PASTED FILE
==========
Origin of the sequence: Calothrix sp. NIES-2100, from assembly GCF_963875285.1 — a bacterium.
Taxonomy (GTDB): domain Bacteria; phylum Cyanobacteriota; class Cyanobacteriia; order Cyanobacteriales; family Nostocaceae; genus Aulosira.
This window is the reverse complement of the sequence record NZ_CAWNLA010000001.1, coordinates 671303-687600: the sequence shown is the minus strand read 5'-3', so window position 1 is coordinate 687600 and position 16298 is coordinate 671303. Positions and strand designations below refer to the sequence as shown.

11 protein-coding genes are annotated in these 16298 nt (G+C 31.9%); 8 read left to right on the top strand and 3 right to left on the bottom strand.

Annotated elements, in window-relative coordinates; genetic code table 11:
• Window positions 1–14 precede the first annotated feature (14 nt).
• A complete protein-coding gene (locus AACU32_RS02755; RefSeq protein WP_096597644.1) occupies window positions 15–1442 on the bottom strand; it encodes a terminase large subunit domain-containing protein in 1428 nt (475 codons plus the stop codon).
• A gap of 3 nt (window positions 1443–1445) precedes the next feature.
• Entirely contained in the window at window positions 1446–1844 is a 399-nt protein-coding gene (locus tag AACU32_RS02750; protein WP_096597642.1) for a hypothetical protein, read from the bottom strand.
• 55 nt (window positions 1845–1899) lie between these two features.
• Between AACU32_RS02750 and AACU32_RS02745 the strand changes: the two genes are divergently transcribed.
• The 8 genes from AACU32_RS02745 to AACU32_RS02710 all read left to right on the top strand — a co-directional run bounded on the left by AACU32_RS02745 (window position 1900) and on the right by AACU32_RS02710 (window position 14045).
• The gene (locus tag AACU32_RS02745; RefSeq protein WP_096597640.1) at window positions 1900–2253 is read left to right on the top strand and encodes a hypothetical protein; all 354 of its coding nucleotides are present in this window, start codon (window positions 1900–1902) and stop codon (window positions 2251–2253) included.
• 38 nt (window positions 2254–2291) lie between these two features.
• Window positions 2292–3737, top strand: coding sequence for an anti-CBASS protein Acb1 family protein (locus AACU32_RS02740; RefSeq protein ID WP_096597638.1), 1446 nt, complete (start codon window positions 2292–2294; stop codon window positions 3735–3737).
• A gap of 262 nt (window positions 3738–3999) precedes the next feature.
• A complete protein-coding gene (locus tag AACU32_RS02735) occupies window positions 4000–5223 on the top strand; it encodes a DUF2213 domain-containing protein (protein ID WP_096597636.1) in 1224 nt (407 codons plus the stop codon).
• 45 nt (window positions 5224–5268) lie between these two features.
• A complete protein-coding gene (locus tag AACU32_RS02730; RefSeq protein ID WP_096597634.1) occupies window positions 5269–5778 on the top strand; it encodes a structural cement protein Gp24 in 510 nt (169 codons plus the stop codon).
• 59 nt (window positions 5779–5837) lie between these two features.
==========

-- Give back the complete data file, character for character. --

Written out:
Origin of the sequence: Calothrix sp. NIES-2100, from assembly GCF_963875285.1 — a bacterium.
Taxonomy (GTDB): domain Bacteria; phylum Cyanobacteriota; class Cyanobacteriia; order Cyanobacteriales; family Nostocaceae; genus Aulosira.
This window is the reverse complement of the sequence record NZ_CAWNLA010000001.1, coordinates 671303-687600: the sequence shown is the minus strand read 5'-3', so window position 1 is coordinate 687600 and position 16298 is coordinate 671303. Positions and strand designations below refer to the sequence as shown.

11 protein-coding genes are annotated in these 16298 nt (G+C 31.9%); 8 read left to right on the top strand and 3 right to left on the bottom strand.

Annotated elements, in window-relative coordinates; genetic code table 11:
• Window positions 1–14 precede the first annotated feature (14 nt).
• A complete protein-coding gene (locus AACU32_RS02755; RefSeq protein WP_096597644.1) occupies window positions 15–1442 on the bottom strand; it encodes a terminase large subunit domain-containing protein in 1428 nt (475 codons plus the stop codon).
• A gap of 3 nt (window positions 1443–1445) precedes the next feature.
• Entirely contained in the window at window positions 1446–1844 is a 399-nt protein-coding gene (locus tag AACU32_RS02750; protein WP_096597642.1) for a hypothetical protein, read from the bottom strand.
• 55 nt (window positions 1845–1899) lie between these two features.
• Between AACU32_RS02750 and AACU32_RS02745 the strand changes: the two genes are divergently transcribed.
• The 8 genes from AACU32_RS02745 to AACU32_RS02710 all read left to right on the top strand — a co-directional run bounded on the left by AACU32_RS02745 (window position 1900) and on the right by AACU32_RS02710 (window position 14045).
• The gene (locus tag AACU32_RS02745; RefSeq protein WP_096597640.1) at window positions 1900–2253 is read left to right on the top strand and encodes a hypothetical protein; all 354 of its coding nucleotides are present in this window, start codon (window positions 1900–1902) and stop codon (window positions 2251–2253) included.
• 38 nt (window positions 2254–2291) lie between these two features.
• Window positions 2292–3737, top strand: coding sequence for an anti-CBASS protein Acb1 family protein (locus AACU32_RS02740; RefSeq protein ID WP_096597638.1), 1446 nt, complete (start codon window positions 2292–2294; stop codon window positions 3735–3737).
• A gap of 262 nt (window positions 3738–3999) precedes the next feature.
• A complete protein-coding gene (locus tag AACU32_RS02735) occupies window positions 4000–5223 on the top strand; it encodes a DUF2213 domain-containing protein (protein ID WP_096597636.1) in 1224 nt (407 codons plus the stop codon).
• 45 nt (window positions 5224–5268) lie between these two features.
• A complete protein-coding gene (locus tag AACU32_RS02730; RefSeq protein ID WP_096597634.1) occupies window positions 5269–5778 on the top strand; it encodes a structural cement protein Gp24 in 510 nt (169 codons plus the stop codon).
• 59 nt (window positions 5779–5837) lie between these two features.